Today, inflation and food inflation articles are everywhere in the news. But, the recent article that got my attention was from The Tennessean about a food basket survey that they did earlier this month. They found a 12.5% spike in prices for a typical grocery basket filled with staples compared with November 2009. Ouch.
According to a study done last year, Americans spent 10% of their income on food in 2009. As I continue to note, although the reported food inflation figure by the BLS was 1.5% for 2010, according to the same report, the rate of inflation for meat, poultry, fish and eggs was up 5.5 percent and dairy was up 3.7 percent. Beef is up 6.2% from 2009.
Here in the U.S., we spend 44% of our food budgets on dining out, the highest in the world. That means we have slack in our budgets to save money by eating at home. Which we are.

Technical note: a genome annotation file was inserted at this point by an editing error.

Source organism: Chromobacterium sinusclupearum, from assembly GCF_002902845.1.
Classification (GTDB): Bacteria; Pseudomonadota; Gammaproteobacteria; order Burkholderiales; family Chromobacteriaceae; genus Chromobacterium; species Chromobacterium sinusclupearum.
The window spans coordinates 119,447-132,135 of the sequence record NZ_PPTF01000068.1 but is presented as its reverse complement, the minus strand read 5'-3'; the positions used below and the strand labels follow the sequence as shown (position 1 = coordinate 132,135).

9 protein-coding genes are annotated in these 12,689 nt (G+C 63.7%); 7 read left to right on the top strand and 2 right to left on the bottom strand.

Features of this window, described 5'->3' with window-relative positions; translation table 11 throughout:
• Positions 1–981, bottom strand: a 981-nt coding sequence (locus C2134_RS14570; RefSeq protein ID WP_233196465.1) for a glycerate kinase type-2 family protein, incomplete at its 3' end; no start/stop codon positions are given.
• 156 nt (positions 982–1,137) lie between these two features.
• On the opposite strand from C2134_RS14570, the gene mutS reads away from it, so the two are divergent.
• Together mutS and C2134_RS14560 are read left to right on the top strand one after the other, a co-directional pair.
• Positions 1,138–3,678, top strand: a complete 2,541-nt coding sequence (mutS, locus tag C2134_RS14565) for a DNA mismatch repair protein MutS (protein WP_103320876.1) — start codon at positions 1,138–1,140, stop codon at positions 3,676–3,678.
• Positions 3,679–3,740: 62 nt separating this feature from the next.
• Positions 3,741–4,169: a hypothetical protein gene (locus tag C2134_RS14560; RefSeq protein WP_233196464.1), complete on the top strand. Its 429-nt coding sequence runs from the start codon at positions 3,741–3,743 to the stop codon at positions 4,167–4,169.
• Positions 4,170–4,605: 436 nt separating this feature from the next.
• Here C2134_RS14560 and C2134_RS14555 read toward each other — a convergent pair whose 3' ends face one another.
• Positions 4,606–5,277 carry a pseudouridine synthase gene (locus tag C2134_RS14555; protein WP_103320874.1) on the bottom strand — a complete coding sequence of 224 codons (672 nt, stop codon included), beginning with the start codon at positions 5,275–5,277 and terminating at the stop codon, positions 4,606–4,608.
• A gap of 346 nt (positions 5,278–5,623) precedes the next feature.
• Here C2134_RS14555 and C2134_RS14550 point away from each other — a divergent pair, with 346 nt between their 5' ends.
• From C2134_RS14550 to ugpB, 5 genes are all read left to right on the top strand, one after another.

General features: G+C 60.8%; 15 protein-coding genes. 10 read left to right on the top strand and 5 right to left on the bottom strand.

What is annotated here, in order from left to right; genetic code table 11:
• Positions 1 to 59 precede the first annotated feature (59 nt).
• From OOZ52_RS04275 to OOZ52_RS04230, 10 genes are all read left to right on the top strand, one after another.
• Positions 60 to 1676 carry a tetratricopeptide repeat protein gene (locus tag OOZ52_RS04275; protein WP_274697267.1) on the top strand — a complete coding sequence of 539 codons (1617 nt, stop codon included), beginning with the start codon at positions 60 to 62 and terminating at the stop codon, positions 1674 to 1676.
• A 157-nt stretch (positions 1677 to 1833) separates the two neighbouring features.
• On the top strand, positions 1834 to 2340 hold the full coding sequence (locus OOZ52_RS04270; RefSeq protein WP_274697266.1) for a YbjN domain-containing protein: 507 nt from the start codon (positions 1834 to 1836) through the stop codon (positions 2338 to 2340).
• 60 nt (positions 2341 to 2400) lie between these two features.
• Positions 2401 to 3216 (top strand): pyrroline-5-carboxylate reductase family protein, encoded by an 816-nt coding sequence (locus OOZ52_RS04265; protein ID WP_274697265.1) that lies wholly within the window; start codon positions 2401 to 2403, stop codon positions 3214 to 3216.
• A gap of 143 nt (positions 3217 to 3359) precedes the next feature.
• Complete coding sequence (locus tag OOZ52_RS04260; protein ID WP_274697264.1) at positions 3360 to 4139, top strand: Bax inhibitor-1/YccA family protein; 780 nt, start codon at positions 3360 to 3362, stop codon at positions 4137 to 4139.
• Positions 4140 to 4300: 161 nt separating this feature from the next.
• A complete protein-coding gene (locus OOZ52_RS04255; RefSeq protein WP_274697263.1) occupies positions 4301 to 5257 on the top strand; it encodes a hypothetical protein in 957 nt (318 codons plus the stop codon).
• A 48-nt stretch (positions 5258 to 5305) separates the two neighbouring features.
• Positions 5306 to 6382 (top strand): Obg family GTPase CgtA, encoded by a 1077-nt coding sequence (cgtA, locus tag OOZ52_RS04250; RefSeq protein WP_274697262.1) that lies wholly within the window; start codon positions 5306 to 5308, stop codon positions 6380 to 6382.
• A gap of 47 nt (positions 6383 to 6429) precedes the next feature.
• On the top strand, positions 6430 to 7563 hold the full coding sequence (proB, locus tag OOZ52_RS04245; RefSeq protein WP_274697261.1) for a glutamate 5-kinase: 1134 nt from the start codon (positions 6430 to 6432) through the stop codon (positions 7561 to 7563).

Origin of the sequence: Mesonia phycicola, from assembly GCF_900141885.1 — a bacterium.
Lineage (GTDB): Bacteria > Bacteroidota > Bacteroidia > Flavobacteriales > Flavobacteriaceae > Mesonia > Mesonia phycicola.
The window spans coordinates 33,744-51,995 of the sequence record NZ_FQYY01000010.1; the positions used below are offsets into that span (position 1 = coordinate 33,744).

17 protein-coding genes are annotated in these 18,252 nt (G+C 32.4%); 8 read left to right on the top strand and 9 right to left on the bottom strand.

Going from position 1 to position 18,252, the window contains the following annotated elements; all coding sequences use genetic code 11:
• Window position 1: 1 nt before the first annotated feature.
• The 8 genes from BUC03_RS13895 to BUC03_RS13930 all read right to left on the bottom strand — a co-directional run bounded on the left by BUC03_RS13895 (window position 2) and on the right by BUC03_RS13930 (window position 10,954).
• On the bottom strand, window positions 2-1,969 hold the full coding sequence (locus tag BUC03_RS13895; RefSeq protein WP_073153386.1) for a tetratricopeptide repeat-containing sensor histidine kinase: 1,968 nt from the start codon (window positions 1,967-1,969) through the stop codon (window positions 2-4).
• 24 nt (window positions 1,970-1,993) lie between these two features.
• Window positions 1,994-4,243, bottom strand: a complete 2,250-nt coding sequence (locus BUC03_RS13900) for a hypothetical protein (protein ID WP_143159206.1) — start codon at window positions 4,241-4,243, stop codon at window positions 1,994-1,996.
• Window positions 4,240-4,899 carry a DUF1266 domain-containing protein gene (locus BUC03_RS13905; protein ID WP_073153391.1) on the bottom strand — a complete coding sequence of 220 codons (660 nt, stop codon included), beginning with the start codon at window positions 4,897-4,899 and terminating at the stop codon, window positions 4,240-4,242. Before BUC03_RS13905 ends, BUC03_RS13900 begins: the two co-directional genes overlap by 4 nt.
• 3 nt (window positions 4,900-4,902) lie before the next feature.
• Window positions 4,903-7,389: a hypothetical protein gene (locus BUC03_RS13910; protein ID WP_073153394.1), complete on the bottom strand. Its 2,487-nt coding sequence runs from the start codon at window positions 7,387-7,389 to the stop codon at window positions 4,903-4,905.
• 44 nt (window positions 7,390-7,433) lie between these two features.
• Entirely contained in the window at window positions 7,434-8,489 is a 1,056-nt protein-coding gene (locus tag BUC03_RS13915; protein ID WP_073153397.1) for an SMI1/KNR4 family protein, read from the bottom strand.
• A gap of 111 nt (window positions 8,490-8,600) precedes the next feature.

Energy, which was 7% of the average American's budget at its peak in 2008 (compared to 5.5% prior to the recent run-up) crept up 7.7 percent last year.
Clearly, our food and energy expenses are rising quite significantly here in the U.S.
The dollar's value plays a role in our food and energy costs and has fallen again these past two months. Most people in the U.S. forget that we also import food at a rate of 75% of the amount that we export it, or about 85 billion dollars worth, and the price of that imported food is up 13% this past year. Our food imports are growing in volume, too. And we import 70% of our oil, or 700 billion dollars worth.
Adding to price stress is global competition coming from China and other developing nations for energy and all commodities. We are the Alpha dog no more.